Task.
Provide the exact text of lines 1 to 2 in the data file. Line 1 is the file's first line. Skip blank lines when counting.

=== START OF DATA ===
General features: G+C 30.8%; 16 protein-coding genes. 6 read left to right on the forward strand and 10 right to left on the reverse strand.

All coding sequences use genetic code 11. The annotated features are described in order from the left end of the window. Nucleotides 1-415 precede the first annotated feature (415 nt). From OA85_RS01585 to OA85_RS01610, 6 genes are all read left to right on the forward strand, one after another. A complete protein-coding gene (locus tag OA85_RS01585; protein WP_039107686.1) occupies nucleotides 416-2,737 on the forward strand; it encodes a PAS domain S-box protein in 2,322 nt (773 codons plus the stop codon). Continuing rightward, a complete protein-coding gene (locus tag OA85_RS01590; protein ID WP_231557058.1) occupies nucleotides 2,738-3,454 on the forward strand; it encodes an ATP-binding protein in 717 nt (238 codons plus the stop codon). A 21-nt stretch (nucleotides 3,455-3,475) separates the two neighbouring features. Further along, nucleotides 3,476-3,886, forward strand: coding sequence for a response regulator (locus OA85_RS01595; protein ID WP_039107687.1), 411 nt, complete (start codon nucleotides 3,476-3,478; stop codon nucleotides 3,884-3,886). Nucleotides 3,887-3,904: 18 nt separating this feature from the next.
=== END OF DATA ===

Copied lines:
General features: G+C 30.8%; 16 protein-coding genes. 6 read left to right on the forward strand and 10 right to left on the reverse strand.

All coding sequences use genetic code 11. The annotated features are described in order from the left end of the window. Nucleotides 1-415 precede the first annotated feature (415 nt). From OA85_RS01585 to OA85_RS01610, 6 genes are all read left to right on the forward strand, one after another. A complete protein-coding gene (locus tag OA85_RS01585; protein WP_039107686.1) occupies nucleotides 416-2,737 on the forward strand; it encodes a PAS domain S-box protein in 2,322 nt (773 codons plus the stop codon). Continuing rightward, a complete protein-coding gene (locus tag OA85_RS01590; protein ID WP_231557058.1) occupies nucleotides 2,738-3,454 on the forward strand; it encodes an ATP-binding protein in 717 nt (238 codons plus the stop codon). A 21-nt stretch (nucleotides 3,455-3,475) separates the two neighbouring features. Further along, nucleotides 3,476-3,886, forward strand: coding sequence for a response regulator (locus OA85_RS01595; protein ID WP_039107687.1), 411 nt, complete (start codon nucleotides 3,476-3,478; stop codon nucleotides 3,884-3,886). Nucleotides 3,887-3,904: 18 nt separating this feature from the next.